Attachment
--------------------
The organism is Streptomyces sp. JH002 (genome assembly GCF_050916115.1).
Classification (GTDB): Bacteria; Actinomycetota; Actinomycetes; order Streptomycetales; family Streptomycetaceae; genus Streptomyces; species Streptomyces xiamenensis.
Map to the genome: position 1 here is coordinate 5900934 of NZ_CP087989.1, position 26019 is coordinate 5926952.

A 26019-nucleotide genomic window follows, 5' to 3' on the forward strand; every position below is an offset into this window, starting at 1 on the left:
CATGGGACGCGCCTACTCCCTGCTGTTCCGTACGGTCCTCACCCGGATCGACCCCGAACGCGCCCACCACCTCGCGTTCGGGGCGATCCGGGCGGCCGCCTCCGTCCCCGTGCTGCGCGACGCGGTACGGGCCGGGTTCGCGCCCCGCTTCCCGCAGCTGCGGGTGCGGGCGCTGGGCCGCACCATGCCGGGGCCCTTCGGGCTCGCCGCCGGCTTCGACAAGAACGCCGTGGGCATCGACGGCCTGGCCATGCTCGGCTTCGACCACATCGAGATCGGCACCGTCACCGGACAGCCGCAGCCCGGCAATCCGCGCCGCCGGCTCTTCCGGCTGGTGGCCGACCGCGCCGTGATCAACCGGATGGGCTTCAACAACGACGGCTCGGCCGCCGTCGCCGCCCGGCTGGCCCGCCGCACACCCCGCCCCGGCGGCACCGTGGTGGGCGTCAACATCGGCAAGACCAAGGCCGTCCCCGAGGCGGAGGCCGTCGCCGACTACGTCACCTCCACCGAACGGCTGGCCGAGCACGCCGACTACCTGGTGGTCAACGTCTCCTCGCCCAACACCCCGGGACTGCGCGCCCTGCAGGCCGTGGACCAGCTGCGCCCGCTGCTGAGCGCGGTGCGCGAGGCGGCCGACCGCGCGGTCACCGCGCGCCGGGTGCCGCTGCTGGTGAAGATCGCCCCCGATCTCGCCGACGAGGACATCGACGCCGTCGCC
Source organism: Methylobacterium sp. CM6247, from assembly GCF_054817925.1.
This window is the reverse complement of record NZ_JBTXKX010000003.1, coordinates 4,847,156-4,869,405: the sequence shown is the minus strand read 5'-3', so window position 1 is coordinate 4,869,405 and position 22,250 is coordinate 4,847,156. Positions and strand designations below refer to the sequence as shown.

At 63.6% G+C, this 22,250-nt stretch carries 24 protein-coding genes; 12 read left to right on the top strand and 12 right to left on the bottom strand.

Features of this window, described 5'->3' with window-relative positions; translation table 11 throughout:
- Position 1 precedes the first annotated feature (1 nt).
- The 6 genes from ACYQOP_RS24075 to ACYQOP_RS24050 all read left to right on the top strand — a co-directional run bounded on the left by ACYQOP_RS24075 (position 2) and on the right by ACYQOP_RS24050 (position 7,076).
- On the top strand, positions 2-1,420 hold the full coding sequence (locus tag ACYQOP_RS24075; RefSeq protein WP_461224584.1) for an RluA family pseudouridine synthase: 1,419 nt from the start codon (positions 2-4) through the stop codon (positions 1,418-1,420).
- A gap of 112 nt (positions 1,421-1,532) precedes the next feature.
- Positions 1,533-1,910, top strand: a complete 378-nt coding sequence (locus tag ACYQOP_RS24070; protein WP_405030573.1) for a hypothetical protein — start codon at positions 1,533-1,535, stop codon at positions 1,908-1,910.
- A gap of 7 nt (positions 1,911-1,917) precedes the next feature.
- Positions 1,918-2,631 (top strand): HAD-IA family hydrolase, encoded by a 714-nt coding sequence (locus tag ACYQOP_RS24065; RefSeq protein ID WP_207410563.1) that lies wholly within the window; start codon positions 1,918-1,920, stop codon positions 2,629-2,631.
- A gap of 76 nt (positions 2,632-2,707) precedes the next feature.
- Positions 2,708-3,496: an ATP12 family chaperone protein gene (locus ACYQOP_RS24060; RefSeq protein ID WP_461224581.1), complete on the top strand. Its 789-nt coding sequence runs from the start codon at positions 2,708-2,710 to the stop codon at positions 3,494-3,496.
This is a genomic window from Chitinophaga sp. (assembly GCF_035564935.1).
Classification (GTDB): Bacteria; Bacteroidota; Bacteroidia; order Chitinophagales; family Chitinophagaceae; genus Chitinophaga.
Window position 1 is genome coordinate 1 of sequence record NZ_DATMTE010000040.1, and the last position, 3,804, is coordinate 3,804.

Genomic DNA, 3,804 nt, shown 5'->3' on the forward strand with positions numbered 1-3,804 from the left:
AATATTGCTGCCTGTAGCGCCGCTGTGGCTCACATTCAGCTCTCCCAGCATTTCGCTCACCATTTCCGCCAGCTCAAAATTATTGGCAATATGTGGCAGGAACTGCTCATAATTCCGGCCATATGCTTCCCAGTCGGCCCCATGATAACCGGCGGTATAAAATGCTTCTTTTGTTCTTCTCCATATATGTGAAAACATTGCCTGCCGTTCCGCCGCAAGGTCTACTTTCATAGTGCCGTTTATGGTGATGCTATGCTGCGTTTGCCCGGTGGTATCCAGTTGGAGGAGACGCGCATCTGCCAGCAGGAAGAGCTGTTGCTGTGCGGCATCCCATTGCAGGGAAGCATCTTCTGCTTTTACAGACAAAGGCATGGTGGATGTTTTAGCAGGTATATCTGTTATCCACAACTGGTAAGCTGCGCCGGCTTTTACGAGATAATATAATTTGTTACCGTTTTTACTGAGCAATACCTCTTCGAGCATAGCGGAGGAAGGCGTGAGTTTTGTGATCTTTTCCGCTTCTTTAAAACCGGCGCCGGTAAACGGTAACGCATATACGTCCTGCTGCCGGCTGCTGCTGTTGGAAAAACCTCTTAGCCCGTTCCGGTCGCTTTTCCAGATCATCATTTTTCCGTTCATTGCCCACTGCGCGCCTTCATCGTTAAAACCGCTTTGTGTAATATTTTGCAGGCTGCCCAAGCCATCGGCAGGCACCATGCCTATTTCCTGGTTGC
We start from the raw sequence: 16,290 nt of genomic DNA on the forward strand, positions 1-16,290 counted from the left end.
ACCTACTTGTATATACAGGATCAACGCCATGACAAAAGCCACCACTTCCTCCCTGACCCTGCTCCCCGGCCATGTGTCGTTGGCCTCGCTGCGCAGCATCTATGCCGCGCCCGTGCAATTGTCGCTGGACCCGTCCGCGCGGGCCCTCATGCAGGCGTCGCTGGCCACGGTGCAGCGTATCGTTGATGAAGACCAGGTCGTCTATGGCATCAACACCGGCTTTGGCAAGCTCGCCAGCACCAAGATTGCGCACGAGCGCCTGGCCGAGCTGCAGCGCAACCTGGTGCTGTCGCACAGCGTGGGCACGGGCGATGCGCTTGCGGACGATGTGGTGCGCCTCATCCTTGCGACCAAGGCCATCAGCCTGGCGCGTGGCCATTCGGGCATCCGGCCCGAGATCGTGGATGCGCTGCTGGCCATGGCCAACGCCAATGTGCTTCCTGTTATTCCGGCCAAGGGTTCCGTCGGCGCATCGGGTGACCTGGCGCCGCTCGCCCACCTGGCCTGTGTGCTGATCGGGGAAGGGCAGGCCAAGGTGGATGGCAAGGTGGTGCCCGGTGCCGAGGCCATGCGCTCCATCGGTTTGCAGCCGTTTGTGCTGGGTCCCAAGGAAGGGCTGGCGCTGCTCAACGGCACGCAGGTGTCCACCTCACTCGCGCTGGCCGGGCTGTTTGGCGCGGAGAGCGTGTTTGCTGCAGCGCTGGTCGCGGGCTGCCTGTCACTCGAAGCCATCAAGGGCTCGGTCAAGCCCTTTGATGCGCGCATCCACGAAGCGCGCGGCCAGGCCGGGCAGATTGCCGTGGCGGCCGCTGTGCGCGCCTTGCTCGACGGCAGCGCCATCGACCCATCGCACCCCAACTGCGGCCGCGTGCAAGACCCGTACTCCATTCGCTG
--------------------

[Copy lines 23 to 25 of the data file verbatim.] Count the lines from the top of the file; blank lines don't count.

AATATTGCTGCCTGTAGCGCCGCTGTGGCTCACATTCAGCTCTCCCAGCATTTCGCTCACCATTTCCGCCAGCTCAAAATTATTGGCAATATGTGGCAGGAACTGCTCATAATTCCGGCCATATGCTTCCCAGTCGGCCCCATGATAACCGGCGGTATAAAATGCTTCTTTTGTTCTTCTCCATATATGTGAAAACATTGCCTGCCGTTCCGCCGCAAGGTCTACTTTCATAGTGCCGTTTATGGTGATGCTATGCTGCGTTTGCCCGGTGGTATCCAGTTGGAGGAGACGCGCATCTGCCAGCAGGAAGAGCTGTTGCTGTGCGGCATCCCATTGCAGGGAAGCATCTTCTGCTTTTACAGACAAAGGCATGGTGGATGTTTTAGCAGGTATATCTGTTATCCACAACTGGTAAGCTGCGCCGGCTTTTACGAGATAATATAATTTGTTACCGTTTTTACTGAGCAATACCTCTTCGAGCATAGCGGAGGAAGGCGTGAGTTTTGTGATCTTTTCCGCTTCTTTAAAACCGGCGCCGGTAAACGGTAACGCATATACGTCCTGCTGCCGGCTGCTGCTGTTGGAAAAACCTCTTAGCCCGTTCCGGTCGCTTTTCCAGATCATCATTTTTCCGTTCATTGCCCACTGCGCGCCTTCATCGTTAAAACCGCTTTGTGTAATATTTTGCAGGCTGCCCAAGCCATCGGCAGGCACCATGCCTATTTCCTGGTTGC
We start from the raw sequence: 16,290 nt of genomic DNA on the forward strand, positions 1-16,290 counted from the left end.
ACCTACTTGTATATACAGGATCAACGCCATGACAAAAGCCACCACTTCCTCCCTGACCCTGCTCCCCGGCCATGTGTCGTTGGCCTCGCTGCGCAGCATCTATGCCGCGCCCGTGCAATTGTCGCTGGACCCGTCCGCGCGGGCCCTCATGCAGGCGTCGCTGGCCACGGTGCAGCGTATCGTTGATGAAGACCAGGTCGTCTATGGCATCAACACCGGCTTTGGCAAGCTCGCCAGCACCAAGATTGCGCACGAGCGCCTGGCCGAGCTGCAGCGCAACCTGGTGCTGTCGCACAGCGTGGGCACGGGCGATGCGCTTGCGGACGATGTGGTGCGCCTCATCCTTGCGACCAAGGCCATCAGCCTGGCGCGTGGCCATTCGGGCATCCGGCCCGAGATCGTGGATGCGCTGCTGGCCATGGCCAACGCCAATGTGCTTCCTGTTATTCCGGCCAAGGGTTCCGTCGGCGCATCGGGTGACCTGGCGCCGCTCGCCCACCTGGCCTGTGTGCTGATCGGGGAAGGGCAGGCCAAGGTGGATGGCAAGGTGGTGCCCGGTGCCGAGGCCATGCGCTCCATCGGTTTGCAGCCGTTTGTGCTGGGTCCCAAGGAAGGGCTGGCGCTGCTCAACGGCACGCAGGTGTCCACCTCACTCGCGCTGGCCGGGCTGTTTGGCGCGGAGAGCGTGTTTGCTGCAGCGCTGGTCGCGGGCTGCCTGTCACTCGAAGCCATCAAGGGCTCGGTCAAGCCCTTTGATGCGCGCATCCACGAAGCGCGCGGCCAGGCCGGGCAGATTGCCGTGGCGGCCGCTGTGCGCGCCTTGCTCGACGGCAGCGCCATCGACCCATCGCACCCCAACTGCGGCCGCGTGCAAGACCCGTACTCCATTCGCTG